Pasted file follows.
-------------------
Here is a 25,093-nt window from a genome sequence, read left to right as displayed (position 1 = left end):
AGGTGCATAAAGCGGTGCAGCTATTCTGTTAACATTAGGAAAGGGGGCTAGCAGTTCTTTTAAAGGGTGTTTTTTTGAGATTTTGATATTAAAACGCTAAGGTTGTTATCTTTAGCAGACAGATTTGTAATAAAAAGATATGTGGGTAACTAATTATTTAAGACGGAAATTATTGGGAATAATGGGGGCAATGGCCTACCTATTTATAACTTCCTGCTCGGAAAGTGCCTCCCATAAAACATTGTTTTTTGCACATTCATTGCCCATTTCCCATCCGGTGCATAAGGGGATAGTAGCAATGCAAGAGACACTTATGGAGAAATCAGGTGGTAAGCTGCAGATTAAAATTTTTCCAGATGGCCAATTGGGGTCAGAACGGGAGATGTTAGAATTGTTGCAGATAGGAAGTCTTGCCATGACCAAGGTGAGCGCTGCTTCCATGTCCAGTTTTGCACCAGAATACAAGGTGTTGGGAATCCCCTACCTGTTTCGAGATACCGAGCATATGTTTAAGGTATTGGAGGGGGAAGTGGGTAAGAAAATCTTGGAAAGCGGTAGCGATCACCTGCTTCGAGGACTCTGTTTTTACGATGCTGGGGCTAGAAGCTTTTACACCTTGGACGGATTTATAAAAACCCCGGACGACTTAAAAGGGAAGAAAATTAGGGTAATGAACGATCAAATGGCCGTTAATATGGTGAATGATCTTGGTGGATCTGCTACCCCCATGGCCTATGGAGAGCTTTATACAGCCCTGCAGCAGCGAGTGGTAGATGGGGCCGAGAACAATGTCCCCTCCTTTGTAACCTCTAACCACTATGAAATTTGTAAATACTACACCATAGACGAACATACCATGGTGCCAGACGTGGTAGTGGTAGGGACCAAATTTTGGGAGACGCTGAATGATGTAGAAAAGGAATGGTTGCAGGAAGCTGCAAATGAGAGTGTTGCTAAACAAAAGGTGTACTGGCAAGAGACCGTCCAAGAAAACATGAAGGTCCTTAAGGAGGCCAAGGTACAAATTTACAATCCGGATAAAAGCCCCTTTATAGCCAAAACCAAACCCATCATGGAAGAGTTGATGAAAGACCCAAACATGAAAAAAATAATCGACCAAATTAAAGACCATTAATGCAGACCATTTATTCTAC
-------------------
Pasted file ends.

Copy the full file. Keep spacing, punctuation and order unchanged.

Here is a 25,093-nt window from a genome sequence, read left to right as displayed (position 1 = left end):
AGGTGCATAAAGCGGTGCAGCTATTCTGTTAACATTAGGAAAGGGGGCTAGCAGTTCTTTTAAAGGGTGTTTTTTTGAGATTTTGATATTAAAACGCTAAGGTTGTTATCTTTAGCAGACAGATTTGTAATAAAAAGATATGTGGGTAACTAATTATTTAAGACGGAAATTATTGGGAATAATGGGGGCAATGGCCTACCTATTTATAACTTCCTGCTCGGAAAGTGCCTCCCATAAAACATTGTTTTTTGCACATTCATTGCCCATTTCCCATCCGGTGCATAAGGGGATAGTAGCAATGCAAGAGACACTTATGGAGAAATCAGGTGGTAAGCTGCAGATTAAAATTTTTCCAGATGGCCAATTGGGGTCAGAACGGGAGATGTTAGAATTGTTGCAGATAGGAAGTCTTGCCATGACCAAGGTGAGCGCTGCTTCCATGTCCAGTTTTGCACCAGAATACAAGGTGTTGGGAATCCCCTACCTGTTTCGAGATACCGAGCATATGTTTAAGGTATTGGAGGGGGAAGTGGGTAAGAAAATCTTGGAAAGCGGTAGCGATCACCTGCTTCGAGGACTCTGTTTTTACGATGCTGGGGCTAGAAGCTTTTACACCTTGGACGGATTTATAAAAACCCCGGACGACTTAAAAGGGAAGAAAATTAGGGTAATGAACGATCAAATGGCCGTTAATATGGTGAATGATCTTGGTGGATCTGCTACCCCCATGGCCTATGGAGAGCTTTATACAGCCCTGCAGCAGCGAGTGGTAGATGGGGCCGAGAACAATGTCCCCTCCTTTGTAACCTCTAACCACTATGAAATTTGTAAATACTACACCATAGACGAACATACCATGGTGCCAGACGTGGTAGTGGTAGGGACCAAATTTTGGGAGACGCTGAATGATGTAGAAAAGGAATGGTTGCAGGAAGCTGCAAATGAGAGTGTTGCTAAACAAAAGGTGTACTGGCAAGAGACCGTCCAAGAAAACATGAAGGTCCTTAAGGAGGCCAAGGTACAAATTTACAATCCGGATAAAAGCCCCTTTATAGCCAAAACCAAACCCATCATGGAAGAGTTGATGAAAGACCCAAACATGAAAAAAATAATCGACCAAATTAAAGACCATTAATGCAGACCATTTATTCTAC